It’s been a while since I’ve written code in Java. This week, however, I updated my installation of Eclipse, dusted off an old Java program, and saw that ancient artifact in a whole new way.
Now, I’ve never been an IDE kind of guy. It’s always been Emacs for me, and in InfoWorld circles, I’m not alone in that preference. Both Chad Dickerson and Maggie Biggs have also made the case for the no-frills approach. At the end of the day, programming still comes down to pushing lines of code around in text files, and until we change that paradigm, code editors built to push lines of code around in text files are going to be hard to beat.
Eclipse 3.0 doesn’t complete the paradigm shift, but its powerful refactoring tools hint at things to come. For starters, the ability to rename a method globally, across all of a project’s Java files as well as its unit tests, is convenient. Yet, that’s really just a fancy search-and-replace. More impressive is the ability to restructure code. Eclipse can, for example, convert a code fragment into a method and a call to that method, or it can promote and demote class members within a class hierarchy.
This transformational magic requires some actual analysis of the code. Under the covers, Eclipse maintains an AST (abstract syntax tree) — the deep structure (as linguist Noam Chomsky would say) that underlies the surface structure that we write, read, and edit as lines of Java code. With Eclipse, you begin to get the feeling that you’re working directly with the AST and that the Java text is only a convenient way to visualize it.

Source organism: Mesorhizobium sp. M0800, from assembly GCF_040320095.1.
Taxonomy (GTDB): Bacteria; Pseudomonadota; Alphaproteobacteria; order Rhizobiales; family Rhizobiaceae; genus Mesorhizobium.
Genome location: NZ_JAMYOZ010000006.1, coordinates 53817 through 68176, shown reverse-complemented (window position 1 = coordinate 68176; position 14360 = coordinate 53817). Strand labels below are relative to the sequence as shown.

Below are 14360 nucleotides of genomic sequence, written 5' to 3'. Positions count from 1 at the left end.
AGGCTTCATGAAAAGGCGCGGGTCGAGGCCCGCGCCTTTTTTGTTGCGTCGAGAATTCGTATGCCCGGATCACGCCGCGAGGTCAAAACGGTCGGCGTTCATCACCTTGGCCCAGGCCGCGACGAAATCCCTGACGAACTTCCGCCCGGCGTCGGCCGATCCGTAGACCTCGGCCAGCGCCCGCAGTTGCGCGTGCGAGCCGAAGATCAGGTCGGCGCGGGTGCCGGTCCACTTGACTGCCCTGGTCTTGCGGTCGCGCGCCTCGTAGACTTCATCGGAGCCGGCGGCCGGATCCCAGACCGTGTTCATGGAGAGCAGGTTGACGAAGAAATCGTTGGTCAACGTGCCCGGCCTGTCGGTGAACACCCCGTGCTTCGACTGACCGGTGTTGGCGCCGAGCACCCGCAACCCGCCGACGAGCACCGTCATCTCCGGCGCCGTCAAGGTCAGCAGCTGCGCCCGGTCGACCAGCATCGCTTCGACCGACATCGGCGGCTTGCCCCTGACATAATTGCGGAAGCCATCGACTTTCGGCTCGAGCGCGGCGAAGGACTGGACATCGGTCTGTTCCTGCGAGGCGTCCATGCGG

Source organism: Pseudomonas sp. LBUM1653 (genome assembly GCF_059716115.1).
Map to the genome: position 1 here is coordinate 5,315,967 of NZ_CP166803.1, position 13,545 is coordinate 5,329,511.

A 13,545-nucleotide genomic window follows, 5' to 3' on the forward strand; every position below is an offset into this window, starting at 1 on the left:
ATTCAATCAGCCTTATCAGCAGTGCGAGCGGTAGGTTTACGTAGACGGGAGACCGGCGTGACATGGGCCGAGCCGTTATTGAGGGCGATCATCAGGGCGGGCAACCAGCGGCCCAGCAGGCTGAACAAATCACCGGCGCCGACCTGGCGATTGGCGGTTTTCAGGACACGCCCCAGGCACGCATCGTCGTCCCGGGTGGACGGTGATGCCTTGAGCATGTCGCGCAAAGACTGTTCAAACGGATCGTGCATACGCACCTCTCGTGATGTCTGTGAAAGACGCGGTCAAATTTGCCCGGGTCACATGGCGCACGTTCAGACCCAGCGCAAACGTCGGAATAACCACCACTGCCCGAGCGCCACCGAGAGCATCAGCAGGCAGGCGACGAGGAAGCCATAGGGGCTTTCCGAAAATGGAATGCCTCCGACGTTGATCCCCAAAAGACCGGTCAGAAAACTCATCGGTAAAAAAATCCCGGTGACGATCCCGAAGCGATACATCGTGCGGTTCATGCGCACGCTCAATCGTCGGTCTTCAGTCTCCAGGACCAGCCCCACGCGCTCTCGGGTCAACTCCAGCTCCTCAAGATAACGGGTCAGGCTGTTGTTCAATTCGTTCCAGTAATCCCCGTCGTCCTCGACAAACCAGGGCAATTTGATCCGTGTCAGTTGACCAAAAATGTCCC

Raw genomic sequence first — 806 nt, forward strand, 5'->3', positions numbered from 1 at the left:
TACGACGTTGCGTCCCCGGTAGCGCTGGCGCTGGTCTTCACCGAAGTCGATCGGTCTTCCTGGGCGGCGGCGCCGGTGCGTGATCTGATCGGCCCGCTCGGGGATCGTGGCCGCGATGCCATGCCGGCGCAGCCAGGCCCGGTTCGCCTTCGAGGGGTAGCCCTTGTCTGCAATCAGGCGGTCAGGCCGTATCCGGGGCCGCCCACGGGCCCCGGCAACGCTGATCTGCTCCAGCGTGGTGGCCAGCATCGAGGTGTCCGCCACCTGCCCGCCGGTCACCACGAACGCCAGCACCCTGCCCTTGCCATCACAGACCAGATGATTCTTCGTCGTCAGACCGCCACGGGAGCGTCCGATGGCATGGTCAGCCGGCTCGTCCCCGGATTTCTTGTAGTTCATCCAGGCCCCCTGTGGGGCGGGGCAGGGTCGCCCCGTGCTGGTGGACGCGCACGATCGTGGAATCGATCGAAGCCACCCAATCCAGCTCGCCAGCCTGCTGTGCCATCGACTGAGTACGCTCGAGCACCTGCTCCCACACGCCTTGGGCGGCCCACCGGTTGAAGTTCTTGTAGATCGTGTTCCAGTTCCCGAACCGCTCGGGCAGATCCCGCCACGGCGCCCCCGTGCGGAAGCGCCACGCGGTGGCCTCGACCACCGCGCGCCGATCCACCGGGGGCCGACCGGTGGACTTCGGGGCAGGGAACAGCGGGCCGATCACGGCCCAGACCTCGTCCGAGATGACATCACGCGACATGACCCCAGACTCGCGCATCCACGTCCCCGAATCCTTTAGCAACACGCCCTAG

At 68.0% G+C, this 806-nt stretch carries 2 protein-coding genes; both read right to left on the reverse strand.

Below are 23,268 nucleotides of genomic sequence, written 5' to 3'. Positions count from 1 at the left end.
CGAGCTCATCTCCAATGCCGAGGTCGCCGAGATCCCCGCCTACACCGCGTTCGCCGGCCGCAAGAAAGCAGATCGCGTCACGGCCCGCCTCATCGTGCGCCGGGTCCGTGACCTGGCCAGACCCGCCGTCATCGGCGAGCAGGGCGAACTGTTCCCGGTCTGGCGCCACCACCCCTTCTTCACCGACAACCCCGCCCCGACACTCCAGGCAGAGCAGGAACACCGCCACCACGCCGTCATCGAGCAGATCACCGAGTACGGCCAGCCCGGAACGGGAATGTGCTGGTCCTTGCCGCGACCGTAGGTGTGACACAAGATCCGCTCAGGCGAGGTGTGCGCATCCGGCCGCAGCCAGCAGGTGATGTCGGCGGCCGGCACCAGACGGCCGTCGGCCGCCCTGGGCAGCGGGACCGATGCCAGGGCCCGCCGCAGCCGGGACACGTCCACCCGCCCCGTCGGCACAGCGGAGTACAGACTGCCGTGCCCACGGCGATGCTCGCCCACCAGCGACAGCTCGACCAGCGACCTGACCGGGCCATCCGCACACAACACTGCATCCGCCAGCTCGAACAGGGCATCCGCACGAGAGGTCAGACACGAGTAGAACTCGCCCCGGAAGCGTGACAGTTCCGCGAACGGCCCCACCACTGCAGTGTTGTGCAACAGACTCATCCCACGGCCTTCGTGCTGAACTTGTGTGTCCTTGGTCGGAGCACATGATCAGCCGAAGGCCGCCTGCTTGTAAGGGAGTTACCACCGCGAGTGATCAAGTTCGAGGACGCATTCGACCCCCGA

It’s still only an illusion, though. When you check your project back into the repository, you’re checking in lines of code, not an AST. The refactoring that you did will be visible to the rest of the project team as line-oriented diffs, not as tree transformations.
At one time or another, every programmer has imagined what it would be like to work directly with the deep structure of code. Some of the best minds in the business are working to make that happen. The legendary Charles Simonyi, who left Microsoft a couple of years ago to pursue his vision of “intentional programming,” says deep structure is at the core of the toolset that his new company, Intentional Software, is building. Sergey Dmitriev shares Simonyi’s vision, and his company — JetBrains, creator of the IntelliJ IDEA Java IDE — wants to do something similar with its next-generation toolset.
These projects are still under wraps, but another champion of deep structure is working out in the open. Jonathan Edwards, currently a visiting engineer with the Massachusetts Institute of Technology’s Software Design Group, has built a prototype system that he is demonstrating in a screencast.
There are big ideas at work here. In Edwards’ prototype, programming, testing, and debugging are just different ways of interacting with a program’s tree structure. Edwards’ 2004 OOPSLA paper, “Example Centric Programming ”, explores one of the benefits of this arrangement: The examples — or “use cases” — that drive program design are worked out in the context of the living and evolving program.
We’ve all heard stuff like this before. I may yet go to my grave without Emacs ever having been pried from my cold dead fingers. It’s worth pondering, now and then, though, what we could do with tools that didn’t think of programs as strings of text.